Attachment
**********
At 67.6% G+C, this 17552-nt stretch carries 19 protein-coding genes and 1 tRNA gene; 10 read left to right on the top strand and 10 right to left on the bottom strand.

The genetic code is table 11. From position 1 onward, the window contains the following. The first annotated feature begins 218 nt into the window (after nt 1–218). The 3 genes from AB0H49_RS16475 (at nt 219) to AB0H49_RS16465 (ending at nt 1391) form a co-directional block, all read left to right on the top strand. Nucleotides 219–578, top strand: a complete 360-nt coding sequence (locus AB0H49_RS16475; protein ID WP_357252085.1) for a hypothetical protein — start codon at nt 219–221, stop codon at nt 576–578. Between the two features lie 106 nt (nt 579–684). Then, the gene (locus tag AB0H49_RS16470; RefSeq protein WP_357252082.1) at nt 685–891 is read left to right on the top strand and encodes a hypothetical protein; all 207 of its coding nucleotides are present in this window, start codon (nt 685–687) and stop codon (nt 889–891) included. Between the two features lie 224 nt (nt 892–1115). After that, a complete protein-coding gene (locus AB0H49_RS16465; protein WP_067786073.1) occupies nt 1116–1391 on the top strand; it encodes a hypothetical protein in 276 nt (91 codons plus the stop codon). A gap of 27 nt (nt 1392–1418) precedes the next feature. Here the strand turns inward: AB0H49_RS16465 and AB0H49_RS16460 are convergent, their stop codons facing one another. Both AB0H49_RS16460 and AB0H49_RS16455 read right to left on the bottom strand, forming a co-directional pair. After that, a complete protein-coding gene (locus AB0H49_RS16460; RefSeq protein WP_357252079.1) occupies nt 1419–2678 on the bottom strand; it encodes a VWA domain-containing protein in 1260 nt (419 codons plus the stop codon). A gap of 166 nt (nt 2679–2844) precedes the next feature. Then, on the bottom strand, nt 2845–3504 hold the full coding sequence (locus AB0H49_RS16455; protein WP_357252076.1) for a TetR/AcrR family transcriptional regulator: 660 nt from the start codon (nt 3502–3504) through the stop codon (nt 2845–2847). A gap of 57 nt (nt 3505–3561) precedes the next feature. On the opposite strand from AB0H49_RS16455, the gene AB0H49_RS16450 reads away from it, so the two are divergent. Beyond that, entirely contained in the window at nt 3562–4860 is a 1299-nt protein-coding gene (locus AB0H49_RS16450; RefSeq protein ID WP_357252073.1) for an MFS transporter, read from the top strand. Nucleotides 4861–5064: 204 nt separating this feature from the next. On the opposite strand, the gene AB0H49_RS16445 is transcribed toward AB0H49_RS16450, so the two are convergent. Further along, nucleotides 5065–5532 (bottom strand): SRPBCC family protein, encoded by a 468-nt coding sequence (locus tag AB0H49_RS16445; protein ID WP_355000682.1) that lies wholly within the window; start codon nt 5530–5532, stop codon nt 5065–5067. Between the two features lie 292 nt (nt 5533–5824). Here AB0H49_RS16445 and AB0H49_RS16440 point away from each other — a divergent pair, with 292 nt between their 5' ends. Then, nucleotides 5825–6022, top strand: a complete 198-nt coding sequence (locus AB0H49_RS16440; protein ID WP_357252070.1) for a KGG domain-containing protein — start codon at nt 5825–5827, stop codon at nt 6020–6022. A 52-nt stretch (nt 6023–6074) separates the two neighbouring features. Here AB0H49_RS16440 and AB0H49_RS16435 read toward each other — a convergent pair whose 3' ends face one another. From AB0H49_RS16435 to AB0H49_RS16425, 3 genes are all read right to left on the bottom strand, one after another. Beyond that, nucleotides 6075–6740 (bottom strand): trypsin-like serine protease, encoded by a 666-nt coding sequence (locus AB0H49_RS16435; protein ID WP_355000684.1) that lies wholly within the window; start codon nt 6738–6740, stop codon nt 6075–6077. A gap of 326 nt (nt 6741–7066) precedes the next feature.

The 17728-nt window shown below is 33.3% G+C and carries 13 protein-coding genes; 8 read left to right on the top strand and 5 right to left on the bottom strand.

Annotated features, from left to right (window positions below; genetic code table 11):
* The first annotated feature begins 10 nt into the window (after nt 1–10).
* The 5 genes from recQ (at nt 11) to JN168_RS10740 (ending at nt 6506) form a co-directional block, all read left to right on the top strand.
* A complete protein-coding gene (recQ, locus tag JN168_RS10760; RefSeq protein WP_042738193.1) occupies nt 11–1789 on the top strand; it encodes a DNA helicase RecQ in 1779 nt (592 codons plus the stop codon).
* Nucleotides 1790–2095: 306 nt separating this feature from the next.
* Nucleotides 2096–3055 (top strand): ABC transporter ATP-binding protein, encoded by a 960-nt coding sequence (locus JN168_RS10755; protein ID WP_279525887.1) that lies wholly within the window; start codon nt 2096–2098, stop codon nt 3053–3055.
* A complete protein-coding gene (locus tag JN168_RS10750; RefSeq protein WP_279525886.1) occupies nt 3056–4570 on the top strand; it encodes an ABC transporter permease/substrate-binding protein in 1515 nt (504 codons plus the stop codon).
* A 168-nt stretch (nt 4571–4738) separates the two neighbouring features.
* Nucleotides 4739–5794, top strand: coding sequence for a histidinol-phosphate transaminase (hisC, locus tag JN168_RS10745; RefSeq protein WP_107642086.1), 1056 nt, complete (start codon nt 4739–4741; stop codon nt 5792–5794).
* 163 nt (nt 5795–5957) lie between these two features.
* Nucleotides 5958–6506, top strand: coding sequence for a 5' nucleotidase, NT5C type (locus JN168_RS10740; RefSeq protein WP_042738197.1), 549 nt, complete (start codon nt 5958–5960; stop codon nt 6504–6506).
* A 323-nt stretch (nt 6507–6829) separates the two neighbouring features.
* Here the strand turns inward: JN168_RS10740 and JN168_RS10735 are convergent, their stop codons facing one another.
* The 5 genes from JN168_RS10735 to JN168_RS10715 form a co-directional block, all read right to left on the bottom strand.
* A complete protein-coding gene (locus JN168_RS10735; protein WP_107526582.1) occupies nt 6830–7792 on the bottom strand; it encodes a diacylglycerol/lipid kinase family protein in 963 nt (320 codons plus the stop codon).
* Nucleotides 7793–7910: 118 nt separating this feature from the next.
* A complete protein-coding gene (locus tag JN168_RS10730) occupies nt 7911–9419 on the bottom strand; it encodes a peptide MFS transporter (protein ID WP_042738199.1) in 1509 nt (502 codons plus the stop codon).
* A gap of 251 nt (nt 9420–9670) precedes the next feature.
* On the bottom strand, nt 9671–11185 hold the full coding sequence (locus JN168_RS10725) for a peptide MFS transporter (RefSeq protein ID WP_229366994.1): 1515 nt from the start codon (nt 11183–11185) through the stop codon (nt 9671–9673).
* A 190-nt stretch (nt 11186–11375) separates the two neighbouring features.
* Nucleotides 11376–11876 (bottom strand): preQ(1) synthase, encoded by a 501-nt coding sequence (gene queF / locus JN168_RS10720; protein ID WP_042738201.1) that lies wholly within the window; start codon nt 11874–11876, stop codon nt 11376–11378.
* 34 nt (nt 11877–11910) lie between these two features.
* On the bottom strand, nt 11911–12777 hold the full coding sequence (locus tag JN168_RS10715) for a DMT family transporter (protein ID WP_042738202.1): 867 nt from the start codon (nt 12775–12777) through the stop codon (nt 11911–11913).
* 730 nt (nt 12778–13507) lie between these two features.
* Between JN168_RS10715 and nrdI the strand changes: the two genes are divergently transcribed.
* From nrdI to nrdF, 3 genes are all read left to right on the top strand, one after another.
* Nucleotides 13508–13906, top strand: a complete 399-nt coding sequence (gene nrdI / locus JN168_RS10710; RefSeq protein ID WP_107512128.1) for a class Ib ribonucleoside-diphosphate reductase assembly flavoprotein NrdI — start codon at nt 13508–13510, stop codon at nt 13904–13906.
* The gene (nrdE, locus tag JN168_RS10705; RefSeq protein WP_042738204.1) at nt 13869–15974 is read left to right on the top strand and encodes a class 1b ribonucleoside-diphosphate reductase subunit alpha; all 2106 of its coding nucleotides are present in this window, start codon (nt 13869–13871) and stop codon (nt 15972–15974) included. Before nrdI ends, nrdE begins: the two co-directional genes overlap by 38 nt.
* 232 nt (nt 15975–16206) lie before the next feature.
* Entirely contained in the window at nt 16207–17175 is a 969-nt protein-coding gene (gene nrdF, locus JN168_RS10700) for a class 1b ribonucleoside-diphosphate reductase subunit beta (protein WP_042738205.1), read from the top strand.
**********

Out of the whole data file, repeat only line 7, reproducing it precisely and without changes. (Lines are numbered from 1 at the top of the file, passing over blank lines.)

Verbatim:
* A complete protein-coding gene (recQ, locus tag JN168_RS10760; RefSeq protein WP_042738193.1) occupies nt 11–1789 on the top strand; it encodes a DNA helicase RecQ in 1779 nt (592 codons plus the stop codon).